Accent On Youth.—Film version of the Broadway comedy, showing how a twenty-year-old girl may prefer a middleaged man of taste and charm, to a contemporary all muscle and bounce. Gay and entertaining. Sylvia Sidney, Herbert Marshall.
Ginger.—Jane Withers as a freckled, plainfeatured but engaging slum-child, tries to creep up on Shirley Temple. Withers supporters are reported enthusiastic, but Temple adherents remain calm.
Alice Adams.—Katharine Hepburn gives a fine performance as the Tarkington heroine whose ambitions were on the right, and whose family on the wrong, side of the railroad track. A family film.
I.ovc Me For Ever.—Grace Moore’s dependable soprano, some Puccini opera, and a bright comedy-romance. A fine evening’s entertainment for anybody.
Sanders Of The River.—Some fine African scenery and native songs and some magnificent choruses led by Paul Robeson. The story tends a little to be buried under its special features.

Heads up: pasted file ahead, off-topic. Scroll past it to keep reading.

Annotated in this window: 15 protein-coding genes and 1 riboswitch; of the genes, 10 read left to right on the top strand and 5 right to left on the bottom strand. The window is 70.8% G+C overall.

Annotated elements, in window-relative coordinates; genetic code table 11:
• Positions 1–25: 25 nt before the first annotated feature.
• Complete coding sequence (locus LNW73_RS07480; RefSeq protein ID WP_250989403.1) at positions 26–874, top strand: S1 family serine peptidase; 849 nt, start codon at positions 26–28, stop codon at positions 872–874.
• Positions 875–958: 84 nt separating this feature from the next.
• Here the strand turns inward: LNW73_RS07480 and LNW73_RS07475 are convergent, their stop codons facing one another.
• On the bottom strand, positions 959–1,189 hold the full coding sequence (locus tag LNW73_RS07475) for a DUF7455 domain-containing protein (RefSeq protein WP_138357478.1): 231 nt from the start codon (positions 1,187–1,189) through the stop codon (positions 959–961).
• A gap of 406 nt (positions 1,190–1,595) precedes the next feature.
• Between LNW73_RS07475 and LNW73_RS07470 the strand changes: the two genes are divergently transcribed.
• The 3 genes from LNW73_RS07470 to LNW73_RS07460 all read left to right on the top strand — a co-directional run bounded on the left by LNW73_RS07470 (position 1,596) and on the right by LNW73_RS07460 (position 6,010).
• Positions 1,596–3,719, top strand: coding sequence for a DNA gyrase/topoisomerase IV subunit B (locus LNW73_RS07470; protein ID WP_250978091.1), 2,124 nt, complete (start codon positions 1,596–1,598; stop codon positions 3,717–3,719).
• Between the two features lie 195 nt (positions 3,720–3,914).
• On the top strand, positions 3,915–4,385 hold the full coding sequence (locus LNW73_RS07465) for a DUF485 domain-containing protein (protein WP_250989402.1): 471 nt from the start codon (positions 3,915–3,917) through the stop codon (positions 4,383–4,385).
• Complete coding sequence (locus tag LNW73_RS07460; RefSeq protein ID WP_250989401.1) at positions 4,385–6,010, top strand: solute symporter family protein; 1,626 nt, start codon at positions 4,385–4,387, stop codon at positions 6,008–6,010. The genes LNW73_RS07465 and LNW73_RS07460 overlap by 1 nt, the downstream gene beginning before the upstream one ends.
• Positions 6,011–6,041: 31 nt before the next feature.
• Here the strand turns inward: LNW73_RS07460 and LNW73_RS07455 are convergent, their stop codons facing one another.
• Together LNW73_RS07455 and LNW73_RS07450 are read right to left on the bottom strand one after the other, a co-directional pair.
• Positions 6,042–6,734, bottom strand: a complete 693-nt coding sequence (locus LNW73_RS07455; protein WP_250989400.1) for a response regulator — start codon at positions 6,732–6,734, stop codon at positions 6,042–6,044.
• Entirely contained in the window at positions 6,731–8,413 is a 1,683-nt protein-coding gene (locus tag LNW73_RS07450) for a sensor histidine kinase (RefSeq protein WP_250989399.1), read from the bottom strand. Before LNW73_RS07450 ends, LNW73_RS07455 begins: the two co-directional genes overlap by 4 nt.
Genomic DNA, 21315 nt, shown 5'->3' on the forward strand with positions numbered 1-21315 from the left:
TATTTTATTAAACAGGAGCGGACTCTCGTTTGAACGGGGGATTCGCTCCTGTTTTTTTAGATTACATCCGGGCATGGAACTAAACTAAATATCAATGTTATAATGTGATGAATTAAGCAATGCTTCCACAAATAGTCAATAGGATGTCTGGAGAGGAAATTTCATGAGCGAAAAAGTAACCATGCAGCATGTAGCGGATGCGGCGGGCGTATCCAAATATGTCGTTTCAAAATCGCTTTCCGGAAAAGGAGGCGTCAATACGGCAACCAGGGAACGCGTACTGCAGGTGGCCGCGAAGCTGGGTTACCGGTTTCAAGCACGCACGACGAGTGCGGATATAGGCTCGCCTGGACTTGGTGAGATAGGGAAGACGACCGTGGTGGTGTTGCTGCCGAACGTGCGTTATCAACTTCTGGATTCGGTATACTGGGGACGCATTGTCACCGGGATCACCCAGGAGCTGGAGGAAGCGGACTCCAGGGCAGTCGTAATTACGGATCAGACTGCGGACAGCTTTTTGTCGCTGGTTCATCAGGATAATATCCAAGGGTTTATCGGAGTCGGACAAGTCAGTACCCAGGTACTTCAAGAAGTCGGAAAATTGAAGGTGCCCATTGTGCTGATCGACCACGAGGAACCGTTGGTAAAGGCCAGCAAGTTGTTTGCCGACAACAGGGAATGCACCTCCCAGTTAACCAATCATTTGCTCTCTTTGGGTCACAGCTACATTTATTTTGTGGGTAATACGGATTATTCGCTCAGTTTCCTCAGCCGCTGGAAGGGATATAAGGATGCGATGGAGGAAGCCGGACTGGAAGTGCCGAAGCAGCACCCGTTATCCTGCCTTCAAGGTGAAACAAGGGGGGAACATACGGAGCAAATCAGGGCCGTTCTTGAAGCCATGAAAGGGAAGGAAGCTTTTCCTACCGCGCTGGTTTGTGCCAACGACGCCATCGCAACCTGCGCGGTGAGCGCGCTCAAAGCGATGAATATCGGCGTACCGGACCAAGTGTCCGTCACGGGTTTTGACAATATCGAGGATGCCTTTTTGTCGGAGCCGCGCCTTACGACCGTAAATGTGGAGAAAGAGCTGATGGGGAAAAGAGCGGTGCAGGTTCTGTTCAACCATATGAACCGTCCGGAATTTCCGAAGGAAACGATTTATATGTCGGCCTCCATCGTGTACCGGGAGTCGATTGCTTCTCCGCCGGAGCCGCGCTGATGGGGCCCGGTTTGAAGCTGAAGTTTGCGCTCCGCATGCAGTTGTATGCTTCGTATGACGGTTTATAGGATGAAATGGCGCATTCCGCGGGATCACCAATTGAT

Becky Sharp.—Miriam Hopkins, the Battle of Waterloo and a number of episodes from the Thackeray novel, all brightly technicolored. Highly interesting and not to be missed.
Man On The Flying Trapeze.—W. C. Fields, deep as usual in business and woman trouble, light, but entertaining. A family film.
The Murder Man. — Part murder-mystery, part “Front Page” newspaper story, and not entirely successful as either. With Spencer Tracy. Not for children.
The Informer.—Dublin during the 1922 Sinn Fein rebellion; with a magnificent performance by Victor McLaglen. The year’s finest picture.
No More Ladies.—Robert Montgomery never more irresistible and Joan Crawford never less able to resist him. There are cocktails, quarrels, reconciliations and more quarrels till things get so complicated that Robert Montgomery sits down and has a good cry. Children taken to this picture by misguided adults will find adults more incomprehensible than ever.
Drake Of England.—Pageant of Elizabethan times, with Sir Francis rather elaborately represented by Matheson Lang. People who like history will enjoy it thoroughly. Those who enjoy movies will like it moderately.
Call Of The Wild.—Loretta Young and Clark Gable are the principals in this Alaskan tale, though obviously the product of Hollywood rather than Dawson. The story itself is good entertainment.